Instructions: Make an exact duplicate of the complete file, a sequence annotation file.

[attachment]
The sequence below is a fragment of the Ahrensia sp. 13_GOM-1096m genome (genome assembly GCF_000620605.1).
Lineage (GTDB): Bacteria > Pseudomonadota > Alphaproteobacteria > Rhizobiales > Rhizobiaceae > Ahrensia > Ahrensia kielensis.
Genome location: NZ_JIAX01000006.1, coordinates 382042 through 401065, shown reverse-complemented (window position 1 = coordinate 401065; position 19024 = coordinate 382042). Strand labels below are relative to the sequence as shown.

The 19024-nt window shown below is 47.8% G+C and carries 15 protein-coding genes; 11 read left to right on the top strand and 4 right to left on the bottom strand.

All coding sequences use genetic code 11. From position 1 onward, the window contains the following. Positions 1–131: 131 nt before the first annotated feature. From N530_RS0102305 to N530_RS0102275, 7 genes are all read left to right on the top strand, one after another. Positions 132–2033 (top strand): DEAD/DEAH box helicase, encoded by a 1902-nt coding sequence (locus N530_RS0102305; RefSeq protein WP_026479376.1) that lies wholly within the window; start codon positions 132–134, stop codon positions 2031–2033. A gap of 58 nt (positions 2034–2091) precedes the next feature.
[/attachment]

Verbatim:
The sequence below is a fragment of the Ahrensia sp. 13_GOM-1096m genome (genome assembly GCF_000620605.1).
Lineage (GTDB): Bacteria > Pseudomonadota > Alphaproteobacteria > Rhizobiales > Rhizobiaceae > Ahrensia > Ahrensia kielensis.
Genome location: NZ_JIAX01000006.1, coordinates 382042 through 401065, shown reverse-complemented (window position 1 = coordinate 401065; position 19024 = coordinate 382042). Strand labels below are relative to the sequence as shown.

The 19024-nt window shown below is 47.8% G+C and carries 15 protein-coding genes; 11 read left to right on the top strand and 4 right to left on the bottom strand.

All coding sequences use genetic code 11. From position 1 onward, the window contains the following. Positions 1–131: 131 nt before the first annotated feature. From N530_RS0102305 to N530_RS0102275, 7 genes are all read left to right on the top strand, one after another. Positions 132–2033 (top strand): DEAD/DEAH box helicase, encoded by a 1902-nt coding sequence (locus N530_RS0102305; RefSeq protein WP_026479376.1) that lies wholly within the window; start codon positions 132–134, stop codon positions 2031–2033. A gap of 58 nt (positions 2034–2091) precedes the next feature.